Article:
The smartphone market is just starting to heat up, and the competition could drive a technofile crazy. With the amazingly user-friendly and super-fast Droid, and it’s quick successor, the Motorola Devour having so many new applications (apps) that turn their cameras into mega-multimedia devices, these two Motorola and Google combined efforts have many people jumping the IPhone and Blackberry trains. Laptops are jealous of these smartphone dynamos, and what they can do with a camera, within seconds.
Imagine being in a store, and seeing a big-ticket item that you want to buy. You take a picture of the unit’s barcode, tap on an app’s icon on the smartohone’s home page, and all of a sudden your screen is showing you any other places nearby, or within your desired driving distance, that have the same item, and their prices in descending order. You also get a map, showing the other store’s locations, as well as how to get to each from where you are, overlaid on either Google Maps, Google Earth, or even Google Streets Live.
With all of the apps that the Droid and Devour have access to that improve their cameras, and the possible uses of their cameras,, using the Android platform, are taking fast control of the smartphone industry. Some of the better smartphone cameras include;
The Nokia N97 is a smartphone with a camera that could put many digital cameras to shame. A Carl Zeiss lens, 5MP of picture clarity, taking 2854×1938 resolution pictures. The N97 provides two camera lenses, one for picture chatting or picture texting, and one for taking external pictures and video. The homescreen can be used as a viewfinder, or to look through the stored pictures and videos. Video can be taken at “DVD quality” and 16:9 aspect ratio. The N97 is surely one camera that was made into a cell phone, as opposed to the other way around.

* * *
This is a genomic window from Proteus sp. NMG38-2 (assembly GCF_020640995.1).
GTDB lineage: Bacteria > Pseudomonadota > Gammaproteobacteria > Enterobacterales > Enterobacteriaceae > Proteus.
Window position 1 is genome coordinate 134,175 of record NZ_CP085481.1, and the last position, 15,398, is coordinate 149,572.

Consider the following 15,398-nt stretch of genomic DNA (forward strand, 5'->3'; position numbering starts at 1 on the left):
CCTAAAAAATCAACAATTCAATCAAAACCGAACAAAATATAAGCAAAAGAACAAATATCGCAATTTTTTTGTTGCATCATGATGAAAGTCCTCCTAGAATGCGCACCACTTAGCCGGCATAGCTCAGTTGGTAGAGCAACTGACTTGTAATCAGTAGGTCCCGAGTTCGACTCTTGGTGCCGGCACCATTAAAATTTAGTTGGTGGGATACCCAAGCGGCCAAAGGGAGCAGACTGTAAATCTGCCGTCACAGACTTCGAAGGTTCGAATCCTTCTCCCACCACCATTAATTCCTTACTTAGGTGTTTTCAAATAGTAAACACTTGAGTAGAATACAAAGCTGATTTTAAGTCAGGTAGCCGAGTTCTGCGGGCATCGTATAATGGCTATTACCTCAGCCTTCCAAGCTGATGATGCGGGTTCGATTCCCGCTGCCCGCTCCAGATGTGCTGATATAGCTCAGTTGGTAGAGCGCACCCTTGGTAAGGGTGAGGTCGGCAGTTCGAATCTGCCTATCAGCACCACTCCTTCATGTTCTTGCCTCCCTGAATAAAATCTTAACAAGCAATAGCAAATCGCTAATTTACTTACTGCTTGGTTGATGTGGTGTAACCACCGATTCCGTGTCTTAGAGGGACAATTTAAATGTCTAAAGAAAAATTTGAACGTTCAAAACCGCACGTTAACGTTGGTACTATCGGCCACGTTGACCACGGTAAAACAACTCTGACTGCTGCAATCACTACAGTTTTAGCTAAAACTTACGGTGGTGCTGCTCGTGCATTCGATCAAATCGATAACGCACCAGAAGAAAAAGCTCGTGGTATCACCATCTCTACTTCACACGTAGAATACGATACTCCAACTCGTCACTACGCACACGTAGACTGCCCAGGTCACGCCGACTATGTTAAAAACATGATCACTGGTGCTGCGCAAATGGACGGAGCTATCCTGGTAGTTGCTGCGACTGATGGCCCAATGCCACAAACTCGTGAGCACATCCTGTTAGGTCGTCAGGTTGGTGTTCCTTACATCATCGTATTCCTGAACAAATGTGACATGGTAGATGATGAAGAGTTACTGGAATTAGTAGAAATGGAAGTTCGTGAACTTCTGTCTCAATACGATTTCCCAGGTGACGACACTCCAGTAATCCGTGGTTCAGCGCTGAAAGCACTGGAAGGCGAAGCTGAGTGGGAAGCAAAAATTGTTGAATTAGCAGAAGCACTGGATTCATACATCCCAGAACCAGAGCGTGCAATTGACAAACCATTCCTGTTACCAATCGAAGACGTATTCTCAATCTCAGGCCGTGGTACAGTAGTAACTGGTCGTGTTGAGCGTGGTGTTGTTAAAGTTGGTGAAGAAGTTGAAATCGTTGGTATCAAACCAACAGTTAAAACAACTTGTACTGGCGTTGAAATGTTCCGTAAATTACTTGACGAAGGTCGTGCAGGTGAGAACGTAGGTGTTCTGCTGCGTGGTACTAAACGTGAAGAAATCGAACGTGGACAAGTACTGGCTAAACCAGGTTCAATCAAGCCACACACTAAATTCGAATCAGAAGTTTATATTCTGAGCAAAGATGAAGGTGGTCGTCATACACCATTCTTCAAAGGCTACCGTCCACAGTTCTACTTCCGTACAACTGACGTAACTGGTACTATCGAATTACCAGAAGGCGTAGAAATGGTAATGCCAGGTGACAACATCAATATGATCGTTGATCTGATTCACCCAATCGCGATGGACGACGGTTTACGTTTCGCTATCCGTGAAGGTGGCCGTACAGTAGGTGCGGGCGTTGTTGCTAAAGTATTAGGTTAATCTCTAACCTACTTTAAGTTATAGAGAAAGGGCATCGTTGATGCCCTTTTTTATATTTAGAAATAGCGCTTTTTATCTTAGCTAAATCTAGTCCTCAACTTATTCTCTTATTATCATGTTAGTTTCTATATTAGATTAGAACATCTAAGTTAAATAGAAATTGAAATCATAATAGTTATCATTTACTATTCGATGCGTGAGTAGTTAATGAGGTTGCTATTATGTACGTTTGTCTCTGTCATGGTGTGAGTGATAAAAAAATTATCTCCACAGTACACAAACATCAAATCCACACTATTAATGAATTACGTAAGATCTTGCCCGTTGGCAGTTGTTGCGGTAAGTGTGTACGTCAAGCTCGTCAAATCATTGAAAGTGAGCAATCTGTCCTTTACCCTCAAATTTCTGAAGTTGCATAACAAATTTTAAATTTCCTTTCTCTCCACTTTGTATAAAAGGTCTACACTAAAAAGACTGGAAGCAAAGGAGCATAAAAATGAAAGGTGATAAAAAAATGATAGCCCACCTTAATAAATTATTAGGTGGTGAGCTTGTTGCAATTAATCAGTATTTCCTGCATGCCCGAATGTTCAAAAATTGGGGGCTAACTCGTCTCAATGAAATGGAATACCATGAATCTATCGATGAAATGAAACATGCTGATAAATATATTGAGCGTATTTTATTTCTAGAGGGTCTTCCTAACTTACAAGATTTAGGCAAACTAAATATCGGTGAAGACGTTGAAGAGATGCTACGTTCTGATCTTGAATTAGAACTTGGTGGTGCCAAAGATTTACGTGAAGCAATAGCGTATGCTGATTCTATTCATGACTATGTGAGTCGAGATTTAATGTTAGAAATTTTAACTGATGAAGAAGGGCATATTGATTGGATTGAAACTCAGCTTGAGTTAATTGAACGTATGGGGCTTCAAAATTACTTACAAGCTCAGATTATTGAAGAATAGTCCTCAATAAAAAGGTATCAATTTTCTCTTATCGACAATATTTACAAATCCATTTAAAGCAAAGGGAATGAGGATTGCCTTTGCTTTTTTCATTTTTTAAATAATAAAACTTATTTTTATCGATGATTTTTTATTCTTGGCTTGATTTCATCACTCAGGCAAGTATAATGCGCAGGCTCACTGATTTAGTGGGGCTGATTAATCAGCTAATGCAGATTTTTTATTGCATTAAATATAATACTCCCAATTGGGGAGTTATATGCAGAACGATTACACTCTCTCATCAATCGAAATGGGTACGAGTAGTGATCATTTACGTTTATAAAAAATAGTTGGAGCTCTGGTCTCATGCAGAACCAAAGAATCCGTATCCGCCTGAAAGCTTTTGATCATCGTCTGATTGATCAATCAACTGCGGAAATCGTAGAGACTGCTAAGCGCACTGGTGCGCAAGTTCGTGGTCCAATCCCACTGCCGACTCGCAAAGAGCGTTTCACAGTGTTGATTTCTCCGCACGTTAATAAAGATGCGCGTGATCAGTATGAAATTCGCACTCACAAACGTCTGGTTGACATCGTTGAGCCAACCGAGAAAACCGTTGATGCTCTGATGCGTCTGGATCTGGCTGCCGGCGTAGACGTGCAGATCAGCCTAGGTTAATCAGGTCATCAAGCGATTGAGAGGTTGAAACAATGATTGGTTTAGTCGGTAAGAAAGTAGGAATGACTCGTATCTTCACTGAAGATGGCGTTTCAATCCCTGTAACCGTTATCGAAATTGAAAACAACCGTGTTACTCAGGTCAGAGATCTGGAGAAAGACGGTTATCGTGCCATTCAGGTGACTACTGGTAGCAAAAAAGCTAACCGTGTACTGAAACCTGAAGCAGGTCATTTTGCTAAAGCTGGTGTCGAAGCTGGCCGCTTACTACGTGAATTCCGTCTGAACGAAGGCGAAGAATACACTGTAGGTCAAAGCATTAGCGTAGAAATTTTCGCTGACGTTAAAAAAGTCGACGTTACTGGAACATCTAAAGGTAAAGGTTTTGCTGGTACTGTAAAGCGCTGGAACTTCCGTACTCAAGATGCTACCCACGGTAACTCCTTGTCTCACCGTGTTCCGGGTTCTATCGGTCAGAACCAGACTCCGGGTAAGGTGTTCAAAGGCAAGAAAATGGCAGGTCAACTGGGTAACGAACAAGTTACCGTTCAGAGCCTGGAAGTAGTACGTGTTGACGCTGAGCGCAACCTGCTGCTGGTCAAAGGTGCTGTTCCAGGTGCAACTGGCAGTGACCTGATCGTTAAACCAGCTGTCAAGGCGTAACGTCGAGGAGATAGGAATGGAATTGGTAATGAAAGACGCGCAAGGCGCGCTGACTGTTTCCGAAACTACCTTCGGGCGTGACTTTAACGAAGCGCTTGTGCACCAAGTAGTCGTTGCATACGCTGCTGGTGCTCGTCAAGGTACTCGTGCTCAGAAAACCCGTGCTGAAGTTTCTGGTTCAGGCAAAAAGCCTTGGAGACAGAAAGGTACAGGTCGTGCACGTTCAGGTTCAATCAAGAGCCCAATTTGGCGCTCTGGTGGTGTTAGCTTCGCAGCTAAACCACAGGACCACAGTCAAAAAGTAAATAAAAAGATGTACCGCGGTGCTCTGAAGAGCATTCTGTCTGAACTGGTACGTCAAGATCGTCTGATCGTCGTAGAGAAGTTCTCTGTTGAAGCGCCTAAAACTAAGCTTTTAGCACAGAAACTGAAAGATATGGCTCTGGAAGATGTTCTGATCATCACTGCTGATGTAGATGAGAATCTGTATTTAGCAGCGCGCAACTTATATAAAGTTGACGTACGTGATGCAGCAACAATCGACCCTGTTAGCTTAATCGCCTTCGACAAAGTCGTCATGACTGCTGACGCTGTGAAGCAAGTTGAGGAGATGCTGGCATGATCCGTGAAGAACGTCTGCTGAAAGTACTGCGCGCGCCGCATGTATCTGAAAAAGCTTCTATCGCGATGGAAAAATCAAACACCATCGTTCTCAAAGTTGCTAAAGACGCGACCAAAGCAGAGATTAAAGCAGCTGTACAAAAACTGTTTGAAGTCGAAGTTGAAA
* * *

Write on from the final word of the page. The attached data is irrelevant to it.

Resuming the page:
The Samsung Omnia 2, the replacement for the short-lived Samsung i8510, is a beautiful little smartphone, with a 5MP camera and an LED flash, with an autofocus option. You no longer need an expensive digital camera or camcorder to take night vision pictures, since the Samsung Omnia will do that, too.
The Samsung Memoir actually looks like a digital camera on the rear face-plate. The camera on the Memoir boasts an amazingly clear and crisp 8MP camera, with a Xenon flash for realistic lighting in any condition. With all of this dedication to the camera portion of the smartphone, the Memoir will make you wonder if it is a cell phone with a camera, or a camera with a cell phone.
The Sony Ericsson Xperia X1cell phone has a 3.2 Mega Pixel camera, with in-camera editing and auto-focus. The X1 has a second camera, mounted on top of the homescreen, for video conferencing or video chatting, and both cameras have similar features.
With so many smart phones hitting the shelves lately, mainly due to the Android platform making multitasking on a cell phone seem simple compared to a laptop, improving upon the cameras and what they can do was a logical extension of cell phone upgrades.
Click. Tap. It really is that simple with a smartphone, equipped with a good camera, a flash, auto focus and picture editing software, or apps. The only real problem is that you know that if you rush out and buy one of these smartphones for their cameras or camera options, you will see an upgrade on the shelves within months.